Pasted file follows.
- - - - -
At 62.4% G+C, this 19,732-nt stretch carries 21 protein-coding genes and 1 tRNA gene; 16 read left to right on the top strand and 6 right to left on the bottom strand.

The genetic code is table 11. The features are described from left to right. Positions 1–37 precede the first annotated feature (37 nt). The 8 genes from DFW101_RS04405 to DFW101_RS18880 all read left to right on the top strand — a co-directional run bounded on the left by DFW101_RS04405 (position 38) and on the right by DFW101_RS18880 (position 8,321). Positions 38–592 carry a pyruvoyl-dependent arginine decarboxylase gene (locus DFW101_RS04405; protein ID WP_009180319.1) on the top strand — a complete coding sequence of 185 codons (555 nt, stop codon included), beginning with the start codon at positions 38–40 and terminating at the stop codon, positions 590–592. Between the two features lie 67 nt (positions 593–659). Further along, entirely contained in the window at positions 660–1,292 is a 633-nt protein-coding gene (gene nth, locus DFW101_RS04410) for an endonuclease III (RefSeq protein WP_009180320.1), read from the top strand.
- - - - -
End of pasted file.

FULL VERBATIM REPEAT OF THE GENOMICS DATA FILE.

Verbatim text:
At 62.4% G+C, this 19,732-nt stretch carries 21 protein-coding genes and 1 tRNA gene; 16 read left to right on the top strand and 6 right to left on the bottom strand.

The genetic code is table 11. The features are described from left to right. Positions 1–37 precede the first annotated feature (37 nt). The 8 genes from DFW101_RS04405 to DFW101_RS18880 all read left to right on the top strand — a co-directional run bounded on the left by DFW101_RS04405 (position 38) and on the right by DFW101_RS18880 (position 8,321). Positions 38–592 carry a pyruvoyl-dependent arginine decarboxylase gene (locus DFW101_RS04405; protein ID WP_009180319.1) on the top strand — a complete coding sequence of 185 codons (555 nt, stop codon included), beginning with the start codon at positions 38–40 and terminating at the stop codon, positions 590–592. Between the two features lie 67 nt (positions 593–659). Further along, entirely contained in the window at positions 660–1,292 is a 633-nt protein-coding gene (gene nth, locus DFW101_RS04410) for an endonuclease III (RefSeq protein WP_009180320.1), read from the top strand.